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FDA Drafts Brain-Computer Device Regulatory Guidance

Brain circuits illustration

(HypnoArt, Pixabay)

25 Feb. 2019. Food and Drug Administration is releasing for comment regulatory guidance for its review of implanted medical devices that connect human brains to computer systems. The draft guidance document is expected to be posted today on the U.S. government’s regulations portal, Regulations.gov.

The document provides the agency’s current thinking on regulating implants with brain-computer connections for treating people with severe disabilities from conditions such as spinal cord injuries, and stroke or neuromuscular disorders, where individuals lose all or most ability to move their limbs. Spinal cord injuries are often caused by a sudden, traumatic blow to the spine that bruises or tears into spinal cord tissue, resulting in fractures or compression to vertebrae, or in some cases severing the spinal cord. According to the National Spinal Cord Injury Statistical Center, spinal cord injuries occur in 54 out of 1 million people in the U.S., adding some 17,500 new cases each year.

Brain-computer connections are found in devices with electrodes implanted in the brain to capture electrical signals with, for example, mental commands to direct or control prosthetic limbs, sometimes with robotic mechanisms. Among individuals who could benefit from these systems are returning war veterans, many of whom return with severe disabilities, including amputations from improvised explosive devices as well as paralysis.

The regulatory guidance outlines requirements to follow for developers of medical devices in testing brain-computer interfaces and documenting the results. Preclinical testing, says FDA, should be designed to lower risks to humans in later clinical trials. The document recommends that developers first identify all potential hazards and points of failure, with tests in electronic simulations and labs designed to ensure that failure of any components do not result in unacceptable risks to patients. Animal testing can be considered, but only where no other testing methods are feasible, including computational modeling.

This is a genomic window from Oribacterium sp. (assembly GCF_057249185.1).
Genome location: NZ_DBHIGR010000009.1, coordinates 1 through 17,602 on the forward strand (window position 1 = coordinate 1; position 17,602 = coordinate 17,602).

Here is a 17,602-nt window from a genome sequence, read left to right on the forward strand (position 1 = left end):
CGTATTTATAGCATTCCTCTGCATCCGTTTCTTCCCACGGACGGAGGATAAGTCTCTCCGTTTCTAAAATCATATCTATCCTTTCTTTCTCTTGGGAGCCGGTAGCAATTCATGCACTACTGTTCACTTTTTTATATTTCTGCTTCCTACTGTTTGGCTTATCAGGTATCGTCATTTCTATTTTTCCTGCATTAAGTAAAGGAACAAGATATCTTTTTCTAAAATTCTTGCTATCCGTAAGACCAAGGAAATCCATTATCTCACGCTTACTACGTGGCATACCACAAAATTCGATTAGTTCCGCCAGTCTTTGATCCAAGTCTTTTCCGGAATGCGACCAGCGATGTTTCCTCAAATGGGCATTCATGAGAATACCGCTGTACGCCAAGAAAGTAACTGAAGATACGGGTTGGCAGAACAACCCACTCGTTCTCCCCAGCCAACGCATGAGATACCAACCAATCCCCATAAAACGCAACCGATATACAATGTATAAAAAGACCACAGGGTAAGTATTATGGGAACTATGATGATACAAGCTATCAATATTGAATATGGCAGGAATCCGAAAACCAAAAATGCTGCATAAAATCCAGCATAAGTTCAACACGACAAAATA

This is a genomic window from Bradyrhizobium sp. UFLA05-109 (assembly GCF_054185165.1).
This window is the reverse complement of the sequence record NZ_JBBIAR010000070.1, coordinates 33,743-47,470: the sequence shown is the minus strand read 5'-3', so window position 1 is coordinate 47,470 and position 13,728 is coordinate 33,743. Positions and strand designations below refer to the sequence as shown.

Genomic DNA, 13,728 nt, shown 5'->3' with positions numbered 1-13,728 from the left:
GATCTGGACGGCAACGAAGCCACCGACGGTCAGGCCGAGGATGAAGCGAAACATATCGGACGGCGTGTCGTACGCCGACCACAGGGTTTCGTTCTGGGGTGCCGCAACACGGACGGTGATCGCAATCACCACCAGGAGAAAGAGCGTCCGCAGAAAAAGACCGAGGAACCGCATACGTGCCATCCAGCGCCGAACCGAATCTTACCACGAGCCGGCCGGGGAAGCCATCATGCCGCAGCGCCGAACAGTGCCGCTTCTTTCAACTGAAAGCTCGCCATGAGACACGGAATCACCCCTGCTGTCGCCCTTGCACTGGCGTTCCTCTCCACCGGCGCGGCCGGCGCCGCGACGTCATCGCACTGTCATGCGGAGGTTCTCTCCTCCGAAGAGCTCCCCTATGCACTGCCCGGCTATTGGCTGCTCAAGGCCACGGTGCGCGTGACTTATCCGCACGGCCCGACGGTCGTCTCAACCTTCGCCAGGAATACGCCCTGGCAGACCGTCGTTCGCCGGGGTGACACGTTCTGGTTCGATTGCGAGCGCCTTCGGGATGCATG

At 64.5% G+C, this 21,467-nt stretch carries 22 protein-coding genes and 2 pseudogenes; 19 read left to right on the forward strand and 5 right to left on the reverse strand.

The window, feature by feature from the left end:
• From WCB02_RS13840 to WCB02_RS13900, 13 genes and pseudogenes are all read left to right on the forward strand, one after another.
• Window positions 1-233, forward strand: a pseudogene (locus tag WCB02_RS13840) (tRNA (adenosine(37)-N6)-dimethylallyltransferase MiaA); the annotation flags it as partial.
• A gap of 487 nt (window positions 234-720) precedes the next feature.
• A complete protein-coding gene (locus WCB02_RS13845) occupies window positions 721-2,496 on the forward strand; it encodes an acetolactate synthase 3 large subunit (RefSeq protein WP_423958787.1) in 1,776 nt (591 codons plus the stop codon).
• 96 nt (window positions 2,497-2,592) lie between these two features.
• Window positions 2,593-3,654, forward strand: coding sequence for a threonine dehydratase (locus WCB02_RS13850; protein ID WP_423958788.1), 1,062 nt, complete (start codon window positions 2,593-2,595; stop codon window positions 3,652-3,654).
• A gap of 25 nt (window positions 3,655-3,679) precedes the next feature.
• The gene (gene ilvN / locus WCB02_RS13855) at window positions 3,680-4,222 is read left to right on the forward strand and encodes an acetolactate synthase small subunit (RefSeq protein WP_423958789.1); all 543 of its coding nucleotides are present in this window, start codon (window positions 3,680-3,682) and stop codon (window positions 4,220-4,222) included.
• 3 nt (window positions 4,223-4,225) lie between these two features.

For clinical trials, FDA largely refers to other agency documents on conducting tests of medical devices with human subjects. However, the guidance calls for attention to special needs of the patient population, as well as considering use of in-home tests rather than requiring travel to clinic. In addition, the document recommends measures or end-points for clinical trials beginning with safety to capture all adverse effects, primary and secondary effectiveness measures, and feedback from study participants on the devices.

In a statement on Friday, FDA Commissioner Scott Gottlieb noted that the agency calls the document “leap-frog” guidance,

… because it helps bridge where we are today with innovations of tomorrow, providing our initial thoughts about regulatory considerations for an emerging health technology with the understanding that our recommendations are likely to evolve as the FDA works to finalize the guidance to account for public comments, technological developments, and new information.

Gottlieb adds that the agency started a related Emerging Sciences Working Group with 15 experts from different parts of FDA. The group plans to advise the agency on long-range developments in science and technology affecting the agency’s mission. FDA is also holding workshops with scientific and industry stakeholders to learn about technical and regulatory challenges in new medical technologies. An example is a workshop held in April 2018 on Orthopedic Sensing, Measuring, and Advanced Reporting Technology, or SMART, devices.

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